Call it the telecommunications ‘tipping point’
Founder of ISP ILAP says organizations opting to pick services, not carriers
September 1, 2010
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The days of organizations relying on a single carrier for all of their telecommunications needs have vanished and are gone forever, says Tristan Goguen, founder and CEO of Internet Light And Power (ILAP), a Toronto Internet Service Provider.
“Going back in time, there really was only one telecommunication provider to speak of,” he says. “But today, there are many carriers and each year, more throwing their hat into the ring. Therefore, there is more choice. The key trend we are seeing is that business clients are starting to learn how to pick services, rather than pick carriers.
“Today, I have lost count with how many carriers we are cross-connected with. I don’t care because we continually add more and more.”
Goguen, who started the firm in 1995, says the telecommunications industry is at a tipping point.
ILAP has created a type of superstore that allows its corporate clients to pick and choose both services and carriers.
“Past ways to connect to the Internet were akin to tin cans with string in between,” says the company founder. “That’s not the case today and as we go along, it’s continuously improving. The key determinates are speed and reliability.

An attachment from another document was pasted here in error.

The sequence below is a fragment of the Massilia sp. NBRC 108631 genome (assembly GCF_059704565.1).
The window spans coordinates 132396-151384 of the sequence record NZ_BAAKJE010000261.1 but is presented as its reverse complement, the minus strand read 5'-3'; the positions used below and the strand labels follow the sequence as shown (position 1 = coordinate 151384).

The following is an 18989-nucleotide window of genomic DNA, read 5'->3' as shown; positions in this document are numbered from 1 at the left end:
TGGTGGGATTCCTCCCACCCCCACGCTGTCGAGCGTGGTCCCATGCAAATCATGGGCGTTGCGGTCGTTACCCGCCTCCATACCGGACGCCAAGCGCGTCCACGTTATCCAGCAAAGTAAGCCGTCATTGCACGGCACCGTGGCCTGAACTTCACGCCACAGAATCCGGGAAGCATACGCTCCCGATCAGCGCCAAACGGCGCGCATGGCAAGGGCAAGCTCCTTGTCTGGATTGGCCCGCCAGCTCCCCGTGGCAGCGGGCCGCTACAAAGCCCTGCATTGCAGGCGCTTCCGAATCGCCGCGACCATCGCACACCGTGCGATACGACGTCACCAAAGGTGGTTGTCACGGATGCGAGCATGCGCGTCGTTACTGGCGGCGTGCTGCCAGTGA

“From a cost per mile perspective, the cost of bandwidth is continually dropping. Today, we have an informational super highway in which anyone can connect to anything.”
That means, for example, says Goguen, being able to monitor furnace utilization temperature settings in a building from another location or having an x-ray taken in one part of the country being viewed almost instantaneously by a doctor at a hospital thousands of miles away.
“One of the challenges that the old school telecom companies have is that they tend to deliver redundancy through their own infrastructure,” he says. “We collect telecommunication products from different providers and deliver services over multiple local loop providers.”
The ILAP Network QUB, for example, is designed to eliminate downtime by combining it with any number of local loops.
According to the company most network failures occur due to local loop issues. QUB redundant circuits and routers make it possible to tap into telco, wireless, hydro and dark fiber local loops, ILAP says, and in doing so eliminate failures by building in the “highest” level of redundancy possible.